Political analyst Ian Johnson answers some basic questions on the upcoming 5-yearly meeting of the Chinese Communist Party at the website of the Council of Foreign Affairs. Most Polit bureau members will retire, Premier Li Keqiang will prepare for his replacement in March, and secretary-general Xi Jinping will be re-elected for his third term. What will it mean for Xi’s position?
Will a third term make Xi more assertive, particularly in terms of his foreign policy moves?
That is hard to say because he’s already been quite assertive. Domestically, he’s pursued a scorched-earth policy in areas with many minority populations, essentially forcing them to follow Han Chinese cultural practices. He’s also quashed civil society, reined in religious groups, and put limits on nongovernmental organizations. Internationally, he has allowed diplomats to pursue “wolf warrior” policies, which often means speaking extremely bluntly to officials in host countries; presided over a military buildup in the South China Sea; and pushed a more aggressive policy toward Hong Kong and Taiwan.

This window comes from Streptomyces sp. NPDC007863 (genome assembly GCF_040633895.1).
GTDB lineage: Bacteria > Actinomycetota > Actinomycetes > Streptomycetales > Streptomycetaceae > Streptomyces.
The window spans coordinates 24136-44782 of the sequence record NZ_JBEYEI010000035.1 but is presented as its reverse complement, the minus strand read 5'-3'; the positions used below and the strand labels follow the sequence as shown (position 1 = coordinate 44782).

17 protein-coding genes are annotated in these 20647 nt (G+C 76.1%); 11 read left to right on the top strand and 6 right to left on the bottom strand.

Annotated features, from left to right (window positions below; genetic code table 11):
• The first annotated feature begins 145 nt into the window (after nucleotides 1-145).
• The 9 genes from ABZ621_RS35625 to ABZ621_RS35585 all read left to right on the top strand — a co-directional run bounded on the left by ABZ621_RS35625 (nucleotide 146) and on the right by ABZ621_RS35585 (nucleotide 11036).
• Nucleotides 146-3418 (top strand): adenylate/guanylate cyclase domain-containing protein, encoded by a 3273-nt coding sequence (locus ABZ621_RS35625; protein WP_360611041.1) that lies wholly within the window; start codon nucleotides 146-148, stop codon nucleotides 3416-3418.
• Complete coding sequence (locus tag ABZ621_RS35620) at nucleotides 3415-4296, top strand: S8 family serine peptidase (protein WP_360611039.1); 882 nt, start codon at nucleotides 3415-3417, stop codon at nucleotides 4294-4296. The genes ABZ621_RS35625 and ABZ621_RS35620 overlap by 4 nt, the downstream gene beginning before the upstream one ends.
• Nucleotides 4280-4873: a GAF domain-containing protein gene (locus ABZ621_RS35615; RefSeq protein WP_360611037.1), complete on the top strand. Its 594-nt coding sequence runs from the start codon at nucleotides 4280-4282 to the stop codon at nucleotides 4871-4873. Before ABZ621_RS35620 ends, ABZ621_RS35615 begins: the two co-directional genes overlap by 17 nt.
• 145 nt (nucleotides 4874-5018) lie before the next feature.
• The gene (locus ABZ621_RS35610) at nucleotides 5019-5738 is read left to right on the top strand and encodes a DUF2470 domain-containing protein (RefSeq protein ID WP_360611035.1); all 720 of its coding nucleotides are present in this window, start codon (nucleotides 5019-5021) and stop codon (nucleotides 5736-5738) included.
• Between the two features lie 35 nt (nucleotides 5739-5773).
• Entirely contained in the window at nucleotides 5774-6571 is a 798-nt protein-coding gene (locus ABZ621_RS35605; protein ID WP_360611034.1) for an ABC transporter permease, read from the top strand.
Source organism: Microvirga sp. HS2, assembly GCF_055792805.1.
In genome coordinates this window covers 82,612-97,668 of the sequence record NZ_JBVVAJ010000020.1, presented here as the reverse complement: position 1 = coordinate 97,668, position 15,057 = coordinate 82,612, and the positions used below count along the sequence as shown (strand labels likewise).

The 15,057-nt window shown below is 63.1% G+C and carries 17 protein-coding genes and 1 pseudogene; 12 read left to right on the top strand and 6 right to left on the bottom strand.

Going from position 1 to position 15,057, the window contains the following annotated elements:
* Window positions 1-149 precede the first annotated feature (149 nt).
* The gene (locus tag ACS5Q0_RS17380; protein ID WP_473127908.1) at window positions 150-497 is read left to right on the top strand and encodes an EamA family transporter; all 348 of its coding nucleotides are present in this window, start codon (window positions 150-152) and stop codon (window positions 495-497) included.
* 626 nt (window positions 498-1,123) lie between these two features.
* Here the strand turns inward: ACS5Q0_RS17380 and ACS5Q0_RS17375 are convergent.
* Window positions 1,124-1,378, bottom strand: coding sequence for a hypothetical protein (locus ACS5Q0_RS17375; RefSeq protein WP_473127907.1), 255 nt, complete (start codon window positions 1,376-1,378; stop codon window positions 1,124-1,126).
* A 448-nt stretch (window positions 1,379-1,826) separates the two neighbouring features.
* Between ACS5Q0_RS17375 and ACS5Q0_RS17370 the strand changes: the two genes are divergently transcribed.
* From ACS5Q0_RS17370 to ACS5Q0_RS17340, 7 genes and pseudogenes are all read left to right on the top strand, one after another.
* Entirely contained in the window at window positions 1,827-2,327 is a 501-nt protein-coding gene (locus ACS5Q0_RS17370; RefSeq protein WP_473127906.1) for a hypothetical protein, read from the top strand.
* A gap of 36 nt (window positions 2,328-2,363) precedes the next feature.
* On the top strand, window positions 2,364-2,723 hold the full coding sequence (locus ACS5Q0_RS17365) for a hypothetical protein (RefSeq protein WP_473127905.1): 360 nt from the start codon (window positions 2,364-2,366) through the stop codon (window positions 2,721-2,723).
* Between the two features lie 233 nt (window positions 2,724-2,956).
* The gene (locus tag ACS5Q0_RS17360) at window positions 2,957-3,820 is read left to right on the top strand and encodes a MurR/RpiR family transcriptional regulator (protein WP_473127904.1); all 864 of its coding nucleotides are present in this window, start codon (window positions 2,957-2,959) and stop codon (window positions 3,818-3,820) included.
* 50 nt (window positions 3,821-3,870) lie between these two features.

These policies have created backlash. Almost all wealthy, democratic countries—including the United States, European Union countries, Japan, and South Korea—now view China as a rival and not just an economic competitor. This has led countries to pursue policies to reduce reliance on China. This is a huge change from a little over a decade ago, when China was seen as a potential partner in the existing international order.
Today, China is instead seen as a disruptor—not on the level of Russia, which has invaded neighbors under President Vladimir Putin, but still as a serious challenge to democratic countries. That seismic shift largely took place on Xi’s watch and is almost certain to continue.
Will there be any big policy announcements during the twentieth party congress, such as economic reforms or a lifting of China’s zero-COVID policy?
Probably not. Congresses are about choosing the party’s leaders and setting its general direction. There will be a lengthy communiqué issued at the end of the meeting from which observers can glean ideas about what the government has planned. But it will mostly praise the government and list challenges.
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